- Imaging informatics
Imaging Informatics, also known as Radiology Informatics or Medical Imaging Informatics, is a subspecialty of radiology that aims to improve the efficiency, accuracy, usability and reliability of medical imaging services within the healthcare enterprise [cite journal | last = Branstetter | first = B | year = 2007 | title = Basics of Imaging Informatics | journal = Radiology | volume = 243 | pages = 656-67] . It is devoted to the study of how information about and contained within medical images is retrieved, analyzed, enhanced, and exchanged within radiology and throughout the medical enterprise.
As radiology is an inherently data-intensive and technology-driven specialty of medicine, radiologists have become leaders in Imaging Informatics. However, with the proliferation of digitized images across the practice of medicine to include fields such as cardiology, dermatology, surgery, gastroenterology, obstetrics, gynecology and pathology, the advances in Imaging Informatics are also being tested and applied in other areas of medicine. Various industry players and vendors involved with medical imaging, along with IT experts and other biomedical informatics professionals, are contributing and getting involved in this expanding field.
Imaging informatics exists at the intersection of several broad fields:
*biological science - includes bench sciences such as biochemistry, microbiology, physiology and genetics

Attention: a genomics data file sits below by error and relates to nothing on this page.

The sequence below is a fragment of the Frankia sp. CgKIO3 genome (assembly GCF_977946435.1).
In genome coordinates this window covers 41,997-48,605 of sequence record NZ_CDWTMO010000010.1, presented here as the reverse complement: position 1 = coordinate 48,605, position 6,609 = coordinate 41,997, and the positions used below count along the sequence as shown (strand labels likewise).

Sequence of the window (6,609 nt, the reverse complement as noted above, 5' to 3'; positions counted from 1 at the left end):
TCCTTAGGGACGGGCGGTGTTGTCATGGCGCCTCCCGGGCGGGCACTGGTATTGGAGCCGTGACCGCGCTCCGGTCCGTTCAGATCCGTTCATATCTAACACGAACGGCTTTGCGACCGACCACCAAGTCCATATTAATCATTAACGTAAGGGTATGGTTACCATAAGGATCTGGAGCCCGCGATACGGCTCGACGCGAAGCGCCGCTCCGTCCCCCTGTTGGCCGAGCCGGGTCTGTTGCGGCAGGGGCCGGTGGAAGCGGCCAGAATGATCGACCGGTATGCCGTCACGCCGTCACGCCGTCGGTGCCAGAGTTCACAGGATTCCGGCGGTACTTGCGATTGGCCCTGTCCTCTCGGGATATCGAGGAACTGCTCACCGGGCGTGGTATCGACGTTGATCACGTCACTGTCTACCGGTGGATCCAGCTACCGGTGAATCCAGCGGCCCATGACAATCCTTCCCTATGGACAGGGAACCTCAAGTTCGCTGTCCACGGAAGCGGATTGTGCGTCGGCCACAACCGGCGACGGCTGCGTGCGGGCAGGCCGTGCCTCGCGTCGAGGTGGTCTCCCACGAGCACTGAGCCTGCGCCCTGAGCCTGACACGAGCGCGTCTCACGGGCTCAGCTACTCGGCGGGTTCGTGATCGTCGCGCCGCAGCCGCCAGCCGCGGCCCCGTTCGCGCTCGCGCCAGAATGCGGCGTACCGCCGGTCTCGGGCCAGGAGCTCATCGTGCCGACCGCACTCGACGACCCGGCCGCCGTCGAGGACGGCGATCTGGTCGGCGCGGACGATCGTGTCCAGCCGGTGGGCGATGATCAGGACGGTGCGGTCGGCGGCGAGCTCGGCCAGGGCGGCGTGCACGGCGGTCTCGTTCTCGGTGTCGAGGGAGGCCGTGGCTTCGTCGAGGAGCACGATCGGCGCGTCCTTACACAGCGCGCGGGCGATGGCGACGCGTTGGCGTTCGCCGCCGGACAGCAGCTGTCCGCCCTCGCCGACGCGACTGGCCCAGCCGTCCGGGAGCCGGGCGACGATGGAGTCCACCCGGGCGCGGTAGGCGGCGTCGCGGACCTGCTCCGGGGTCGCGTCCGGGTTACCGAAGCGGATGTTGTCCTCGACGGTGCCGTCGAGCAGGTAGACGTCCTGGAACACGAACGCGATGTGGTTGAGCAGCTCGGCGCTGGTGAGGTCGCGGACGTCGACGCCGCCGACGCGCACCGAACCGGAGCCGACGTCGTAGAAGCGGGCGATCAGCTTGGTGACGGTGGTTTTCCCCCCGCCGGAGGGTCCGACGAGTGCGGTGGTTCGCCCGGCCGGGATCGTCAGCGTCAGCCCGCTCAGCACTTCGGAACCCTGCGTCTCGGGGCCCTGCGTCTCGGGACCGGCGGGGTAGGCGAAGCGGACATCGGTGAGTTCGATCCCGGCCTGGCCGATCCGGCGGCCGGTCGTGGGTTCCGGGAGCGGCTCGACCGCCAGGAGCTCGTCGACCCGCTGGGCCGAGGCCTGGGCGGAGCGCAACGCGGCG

*clinical services - includes the practice of medicine, bedside research, including outcomes and cost-effectiveness studies, and public health policy
*information science - deals with the acquisition, retrieval and manipulation of data
*medical physics / engineering - entails the use of equipment and technology for a medical purpose
Areas of Interest
Key areas relevant to Imaging informatics include:
Picture Archiving and Communication System(PACS) and Component Systems
*Imaging Informatics for the Enterprise
Electronic Medical Records
Radiology Information Systems(RIS) and Hospital Information Systems(HIS)
*Digital Image Acquisition
*Image Processing and Enhancement
*Image Data Compression
*3D, Visualization and Multi-media
*Computer-Aided Detection and Diagnosis (CAD).
*Imaging Facilities Design
*Imaging Vocabularies and Ontologies
*Data-mining from medical image databases
*Transforming the Radiological Interpretation Process (TRIP) [TRIP - an initiative between the then Society of Computer Applications in Radiology (SCAR), now known as the Society of Imaging Informatics in Medicine (SIIM) [http://www.scarnet.net/trip/html/What_is_TRIP.htm] ]
DICOM, HL7and other Standards
*Workflow and Process Modeling and Simulation
*Archive Integrity and Security
*Radiology Informatics Education
Radiologists who wish to pursue sub-specialty training in this field can undergo fellowship training in Imaging Informatics. Medical Imaging Informatics Fellowships are done after completion of Board Certification in Diagnostic Radiology, and may be pursued concurrently with other sub-specialty radiology fellowships.
The American Board of Imaging Informatics (ABII) also administers a certification examination for Imaging Informatics Professionals.
* [http://www.siimweb.org/ The Society for Imaging Informatics in Medicine]
* [https://www.abii.org/ American Board of Imaging Informatics]
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